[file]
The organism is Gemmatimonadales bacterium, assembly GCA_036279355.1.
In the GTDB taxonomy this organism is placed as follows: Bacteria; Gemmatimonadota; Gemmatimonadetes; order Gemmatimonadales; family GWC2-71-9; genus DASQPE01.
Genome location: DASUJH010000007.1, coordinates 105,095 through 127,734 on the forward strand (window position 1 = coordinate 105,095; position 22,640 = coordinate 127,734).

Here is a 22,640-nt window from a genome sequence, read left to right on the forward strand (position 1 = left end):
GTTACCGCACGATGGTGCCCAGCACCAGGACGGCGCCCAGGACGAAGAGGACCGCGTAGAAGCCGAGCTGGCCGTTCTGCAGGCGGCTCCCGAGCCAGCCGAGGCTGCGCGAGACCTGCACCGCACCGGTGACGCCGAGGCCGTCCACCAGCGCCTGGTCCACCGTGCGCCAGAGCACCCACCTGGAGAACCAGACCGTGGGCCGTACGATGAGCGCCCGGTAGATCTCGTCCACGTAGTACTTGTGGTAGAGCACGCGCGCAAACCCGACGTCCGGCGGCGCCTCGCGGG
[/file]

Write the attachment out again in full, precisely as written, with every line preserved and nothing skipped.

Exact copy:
The organism is Gemmatimonadales bacterium, assembly GCA_036279355.1.
In the GTDB taxonomy this organism is placed as follows: Bacteria; Gemmatimonadota; Gemmatimonadetes; order Gemmatimonadales; family GWC2-71-9; genus DASQPE01.
Genome location: DASUJH010000007.1, coordinates 105,095 through 127,734 on the forward strand (window position 1 = coordinate 105,095; position 22,640 = coordinate 127,734).

Here is a 22,640-nt window from a genome sequence, read left to right on the forward strand (position 1 = left end):
GTTACCGCACGATGGTGCCCAGCACCAGGACGGCGCCCAGGACGAAGAGGACCGCGTAGAAGCCGAGCTGGCCGTTCTGCAGGCGGCTCCCGAGCCAGCCGAGGCTGCGCGAGACCTGCACCGCACCGGTGACGCCGAGGCCGTCCACCAGCGCCTGGTCCACCGTGCGCCAGAGCACCCACCTGGAGAACCAGACCGTGGGCCGTACGATGAGCGCCCGGTAGATCTCGTCCACGTAGTACTTGTGGTAGAGCACGCGCGCAAACCCGACGTCCGGCGGCGCCTCGCGGG